The IRA in Kerry 1916-1921 by Sinead Joy

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The IRA in Kerry 1916-1921 by Sinead Joy

Postby diarmuid on Fri Sep 09, 2011 1:28 pm

Hi there,

First post here, very interesting site.

It's only relatively recently that I started to be interested in Irish history, especially around the period 1900 - 1925.

After reading a book for the first time, I like to read reviews and opinions about it before going back to read it again. I find that it helps me to put the information in place better.

I really enjoyed this book, but I can't find any reviews or opinions about it anywhere.

Have any of ye read it? What did ye think?

Next one on my list is "From public defiance to guerrilla warfare : the experience of ordinary volunteers in the Irish War of Independence 1916-1921 /. Joost Augusteijn"

Anybody got any opinions about that one, I'm hoping that at least some of it will be like The IRA in Kerry, but on a national level.
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Re: The IRA in Kerry 1916-1921 by Sinead Joy

Postby michaelcarragher on Tue Sep 13, 2011 3:43 pm

Diarmuid,

Glad you like the site. I, too, think it's very good.

Like you, I enjoyed The IRA in Kerry, in part because Kerry's one of my favourite places and I'm a regular visitor. Sinead Joy writes well and her book's an easy read.

Some will denigrate this book as "revisionist", and Ms Joy in her Introduction makes it quite clear that she is indeed questioning the traditional version of history. The whole business of revisionism is dealt with elsewhere but to make my own position clear I believe that unless history is revised in every generation it stultifies into mythology. However, Ms Joy is not one of those who write out of bombast or to court controversy or attention, and she backs all of her claims up with evidence, frequently quoting IRA men to support claims that among the genuine sincere patriots was more than a fair share of oafs, land-grabbers and villains.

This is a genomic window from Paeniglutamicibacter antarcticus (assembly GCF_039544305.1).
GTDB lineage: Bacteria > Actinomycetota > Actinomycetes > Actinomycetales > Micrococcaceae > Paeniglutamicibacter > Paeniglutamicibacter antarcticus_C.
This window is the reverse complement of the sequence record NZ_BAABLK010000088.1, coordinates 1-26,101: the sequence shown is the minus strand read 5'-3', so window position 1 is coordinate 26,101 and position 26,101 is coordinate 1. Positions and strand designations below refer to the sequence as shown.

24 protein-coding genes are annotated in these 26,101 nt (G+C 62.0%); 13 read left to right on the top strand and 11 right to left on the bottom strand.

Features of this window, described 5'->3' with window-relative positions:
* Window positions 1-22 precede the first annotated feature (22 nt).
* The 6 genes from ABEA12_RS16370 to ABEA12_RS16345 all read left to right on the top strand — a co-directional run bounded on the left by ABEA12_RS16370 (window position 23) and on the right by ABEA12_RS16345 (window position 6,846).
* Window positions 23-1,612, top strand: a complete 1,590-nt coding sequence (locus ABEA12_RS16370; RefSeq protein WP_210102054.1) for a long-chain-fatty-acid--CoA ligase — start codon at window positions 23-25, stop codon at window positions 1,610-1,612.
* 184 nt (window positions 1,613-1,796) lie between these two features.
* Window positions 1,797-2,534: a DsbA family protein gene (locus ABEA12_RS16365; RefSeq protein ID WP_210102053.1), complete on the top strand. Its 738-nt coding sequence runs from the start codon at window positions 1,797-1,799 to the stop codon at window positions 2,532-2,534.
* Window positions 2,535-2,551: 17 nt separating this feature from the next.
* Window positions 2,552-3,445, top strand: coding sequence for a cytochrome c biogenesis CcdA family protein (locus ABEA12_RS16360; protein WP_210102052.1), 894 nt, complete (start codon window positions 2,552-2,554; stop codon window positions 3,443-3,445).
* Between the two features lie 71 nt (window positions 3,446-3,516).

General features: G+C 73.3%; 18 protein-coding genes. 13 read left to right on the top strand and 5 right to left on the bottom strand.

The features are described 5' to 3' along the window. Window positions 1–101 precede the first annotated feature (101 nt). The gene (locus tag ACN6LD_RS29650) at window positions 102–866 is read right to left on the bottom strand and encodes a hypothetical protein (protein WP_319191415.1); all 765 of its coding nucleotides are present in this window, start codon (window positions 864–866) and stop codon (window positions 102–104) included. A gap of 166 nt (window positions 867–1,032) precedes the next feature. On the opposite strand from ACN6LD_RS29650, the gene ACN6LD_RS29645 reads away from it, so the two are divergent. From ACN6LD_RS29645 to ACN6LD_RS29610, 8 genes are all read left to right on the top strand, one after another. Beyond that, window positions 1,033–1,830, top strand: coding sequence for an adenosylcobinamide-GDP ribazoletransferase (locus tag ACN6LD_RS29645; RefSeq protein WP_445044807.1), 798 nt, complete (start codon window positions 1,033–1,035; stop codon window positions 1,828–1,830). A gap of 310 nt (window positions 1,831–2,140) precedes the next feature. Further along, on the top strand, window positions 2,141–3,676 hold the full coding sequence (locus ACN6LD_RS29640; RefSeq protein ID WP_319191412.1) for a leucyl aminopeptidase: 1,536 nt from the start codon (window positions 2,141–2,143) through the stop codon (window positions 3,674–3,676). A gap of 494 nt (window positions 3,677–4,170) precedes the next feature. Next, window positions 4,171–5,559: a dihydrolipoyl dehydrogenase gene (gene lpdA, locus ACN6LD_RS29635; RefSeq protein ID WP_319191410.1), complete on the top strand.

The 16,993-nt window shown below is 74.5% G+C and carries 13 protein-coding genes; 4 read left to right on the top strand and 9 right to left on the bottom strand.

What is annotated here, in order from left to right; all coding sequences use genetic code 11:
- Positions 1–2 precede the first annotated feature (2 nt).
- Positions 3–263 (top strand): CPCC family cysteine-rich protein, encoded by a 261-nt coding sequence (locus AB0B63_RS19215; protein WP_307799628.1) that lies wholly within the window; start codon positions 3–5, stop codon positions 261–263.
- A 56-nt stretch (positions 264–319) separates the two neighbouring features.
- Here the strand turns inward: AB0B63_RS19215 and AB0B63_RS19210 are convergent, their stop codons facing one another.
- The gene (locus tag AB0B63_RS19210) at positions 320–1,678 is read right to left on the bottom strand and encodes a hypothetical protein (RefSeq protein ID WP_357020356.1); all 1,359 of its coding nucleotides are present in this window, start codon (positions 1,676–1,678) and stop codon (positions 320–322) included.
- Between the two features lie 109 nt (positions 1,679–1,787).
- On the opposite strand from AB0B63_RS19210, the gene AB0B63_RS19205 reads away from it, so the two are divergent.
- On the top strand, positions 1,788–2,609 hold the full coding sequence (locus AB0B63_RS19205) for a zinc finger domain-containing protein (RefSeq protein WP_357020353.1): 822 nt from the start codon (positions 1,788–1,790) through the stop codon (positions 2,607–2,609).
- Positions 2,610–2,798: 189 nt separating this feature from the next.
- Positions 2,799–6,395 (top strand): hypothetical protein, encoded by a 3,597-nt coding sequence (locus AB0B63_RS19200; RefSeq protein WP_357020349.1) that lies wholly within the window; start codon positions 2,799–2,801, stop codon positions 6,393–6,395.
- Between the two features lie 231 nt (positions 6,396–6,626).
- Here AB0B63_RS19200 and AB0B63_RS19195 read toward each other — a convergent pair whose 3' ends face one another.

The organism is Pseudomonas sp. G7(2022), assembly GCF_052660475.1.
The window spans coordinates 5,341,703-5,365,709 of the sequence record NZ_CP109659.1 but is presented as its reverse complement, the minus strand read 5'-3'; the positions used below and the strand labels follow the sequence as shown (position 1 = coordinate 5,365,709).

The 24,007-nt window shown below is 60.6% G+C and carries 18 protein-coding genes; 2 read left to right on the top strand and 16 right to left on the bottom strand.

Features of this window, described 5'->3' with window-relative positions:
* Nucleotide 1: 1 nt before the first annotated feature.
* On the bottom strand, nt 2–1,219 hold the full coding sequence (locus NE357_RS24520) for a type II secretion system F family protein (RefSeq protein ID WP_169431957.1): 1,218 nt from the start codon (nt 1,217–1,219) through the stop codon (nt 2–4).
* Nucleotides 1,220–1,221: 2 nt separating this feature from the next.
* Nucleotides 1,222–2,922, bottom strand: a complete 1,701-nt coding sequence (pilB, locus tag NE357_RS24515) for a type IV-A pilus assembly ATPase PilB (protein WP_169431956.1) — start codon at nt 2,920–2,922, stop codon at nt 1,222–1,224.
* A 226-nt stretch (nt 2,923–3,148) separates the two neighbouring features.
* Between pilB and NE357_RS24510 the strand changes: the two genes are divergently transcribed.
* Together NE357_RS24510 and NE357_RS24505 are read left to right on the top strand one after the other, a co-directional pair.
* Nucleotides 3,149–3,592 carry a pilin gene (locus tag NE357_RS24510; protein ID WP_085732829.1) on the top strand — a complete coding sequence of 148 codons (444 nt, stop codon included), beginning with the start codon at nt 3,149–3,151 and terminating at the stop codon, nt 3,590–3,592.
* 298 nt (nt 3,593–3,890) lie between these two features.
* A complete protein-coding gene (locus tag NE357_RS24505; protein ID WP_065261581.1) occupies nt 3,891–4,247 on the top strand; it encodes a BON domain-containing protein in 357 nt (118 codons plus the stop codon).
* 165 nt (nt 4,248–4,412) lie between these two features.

Particularly interesting was her chapter "Likeable Tans and Unlikely Rebels", partly because it's always interesting to find stereotypes dismantled, partly because it's rather amusing to see this happening with sacred cows; yet she makes it clear that taking the force as a whole, the Tans were indeed "brigands, burglars and thieves"--and often a lot worse.

Speaking of Tans, did anyone else see Denis Johnston's Guests of the Nation in the National Concert Hall last Sunday? It stayed close to the short story, though the "guests" were British soldiers rather than Black and Tans, and it was absolutely wonderful (I thought), though a good deal of the emotion came from the RTE Concert Orchestra's accompaniment (It's a silent film).

If you liked this book, Diarmuid, you might also enjoy Thomas F Martin's The Kingdom in the Empire: A Portrait of Kerry During World War One.
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